The friend who gave it to me also managed to chop the neck in half so he owes me a new one, but i might just buy one. i also managed to (not steal) 'borrow without asking' all the hardware i need to get it running, i just ran out of time
                My MCM build thread

                Originally posted by MrCelica
                it's not the P plates that give me the bad name. It's usually me exposeing my private parts to traffic
                Originally posted by MOOG
                I think I'd get a Commodore. Can't believe I just said that

                Comment


                • #9
                  In a bit of a pickle here, I broke my first real and drew up another design variation once I had the first one marked up on the cap and ready to be cut. Derp.

                  So now I'm torn, do I stick with the original singlecut design or follow the path of the new one. I drew both out on the wood cap because the horns are the only changes, I think I like the new one better, looks somehow classier in person.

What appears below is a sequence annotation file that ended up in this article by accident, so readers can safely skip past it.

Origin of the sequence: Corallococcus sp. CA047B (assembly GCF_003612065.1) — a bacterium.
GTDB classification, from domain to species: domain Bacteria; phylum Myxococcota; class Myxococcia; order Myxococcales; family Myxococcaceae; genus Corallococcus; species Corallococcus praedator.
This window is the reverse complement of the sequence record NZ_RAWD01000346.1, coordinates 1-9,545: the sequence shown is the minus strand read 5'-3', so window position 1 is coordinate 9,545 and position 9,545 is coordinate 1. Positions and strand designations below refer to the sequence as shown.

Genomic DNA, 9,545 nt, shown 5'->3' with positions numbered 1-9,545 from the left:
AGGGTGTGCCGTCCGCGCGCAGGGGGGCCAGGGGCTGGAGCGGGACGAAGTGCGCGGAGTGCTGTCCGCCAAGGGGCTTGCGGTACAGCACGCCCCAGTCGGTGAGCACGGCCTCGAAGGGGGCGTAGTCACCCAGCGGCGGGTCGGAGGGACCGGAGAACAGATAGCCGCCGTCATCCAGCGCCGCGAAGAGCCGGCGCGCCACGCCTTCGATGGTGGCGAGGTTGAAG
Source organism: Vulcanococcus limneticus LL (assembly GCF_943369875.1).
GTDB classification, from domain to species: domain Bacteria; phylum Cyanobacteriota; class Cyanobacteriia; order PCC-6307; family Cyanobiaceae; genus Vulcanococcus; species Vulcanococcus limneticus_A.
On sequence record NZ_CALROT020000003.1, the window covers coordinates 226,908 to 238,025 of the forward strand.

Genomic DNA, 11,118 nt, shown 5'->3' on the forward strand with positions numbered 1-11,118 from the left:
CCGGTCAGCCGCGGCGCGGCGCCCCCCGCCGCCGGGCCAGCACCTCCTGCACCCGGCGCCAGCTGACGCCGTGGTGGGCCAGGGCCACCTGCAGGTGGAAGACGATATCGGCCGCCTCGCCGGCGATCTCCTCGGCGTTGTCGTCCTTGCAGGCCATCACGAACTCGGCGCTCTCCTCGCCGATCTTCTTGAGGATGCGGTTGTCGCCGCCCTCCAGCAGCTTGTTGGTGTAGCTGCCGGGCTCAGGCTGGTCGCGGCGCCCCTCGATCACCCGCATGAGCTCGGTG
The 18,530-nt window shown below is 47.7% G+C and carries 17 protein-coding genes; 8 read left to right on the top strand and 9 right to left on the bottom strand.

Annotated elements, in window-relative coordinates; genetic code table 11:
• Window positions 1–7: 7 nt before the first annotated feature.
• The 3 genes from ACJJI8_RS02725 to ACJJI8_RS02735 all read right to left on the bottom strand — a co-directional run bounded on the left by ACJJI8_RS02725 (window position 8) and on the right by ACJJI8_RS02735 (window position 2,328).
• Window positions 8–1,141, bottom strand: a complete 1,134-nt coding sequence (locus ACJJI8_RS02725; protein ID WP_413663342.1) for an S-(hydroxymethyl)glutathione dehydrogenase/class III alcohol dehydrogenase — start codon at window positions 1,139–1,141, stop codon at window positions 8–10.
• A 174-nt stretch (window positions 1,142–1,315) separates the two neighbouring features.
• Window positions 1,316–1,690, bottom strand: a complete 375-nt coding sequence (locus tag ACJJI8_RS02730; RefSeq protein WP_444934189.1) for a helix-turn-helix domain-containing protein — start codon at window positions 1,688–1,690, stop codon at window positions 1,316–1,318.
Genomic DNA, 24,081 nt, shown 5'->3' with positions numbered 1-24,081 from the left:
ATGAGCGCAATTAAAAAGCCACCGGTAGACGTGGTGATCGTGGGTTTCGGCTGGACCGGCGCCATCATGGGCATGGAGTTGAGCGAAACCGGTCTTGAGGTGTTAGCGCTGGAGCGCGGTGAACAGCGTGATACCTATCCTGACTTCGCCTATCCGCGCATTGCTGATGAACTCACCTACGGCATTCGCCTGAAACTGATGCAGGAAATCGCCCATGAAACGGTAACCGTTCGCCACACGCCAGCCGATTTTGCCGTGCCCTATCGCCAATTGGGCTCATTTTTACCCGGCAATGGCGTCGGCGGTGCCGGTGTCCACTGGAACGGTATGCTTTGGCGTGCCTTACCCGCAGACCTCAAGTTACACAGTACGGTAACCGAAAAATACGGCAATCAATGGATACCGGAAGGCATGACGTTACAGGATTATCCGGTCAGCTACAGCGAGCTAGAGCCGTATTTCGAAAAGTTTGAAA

Comment


                  • #10
                    Yes! You finally made a dedicated thread for this. Finally I don't have to be worried about the social thread being clogged up with useless shit.
































                    Just kidding babe. <3

                    I personally like the look of the single cut-away design more, but I've always had a soft spot for them.
                    Your newest design reminds me a bit of a Paul Reed Smith guitar, but with some more noticeable curves to it.

                    Comment


                    • #11
                      I want to do a carve reminiscent of a PRS top, but the shape was largely inspired by TCM's Gemini body style. I tweaked it a bit from there, but they build some gorgeous guitars.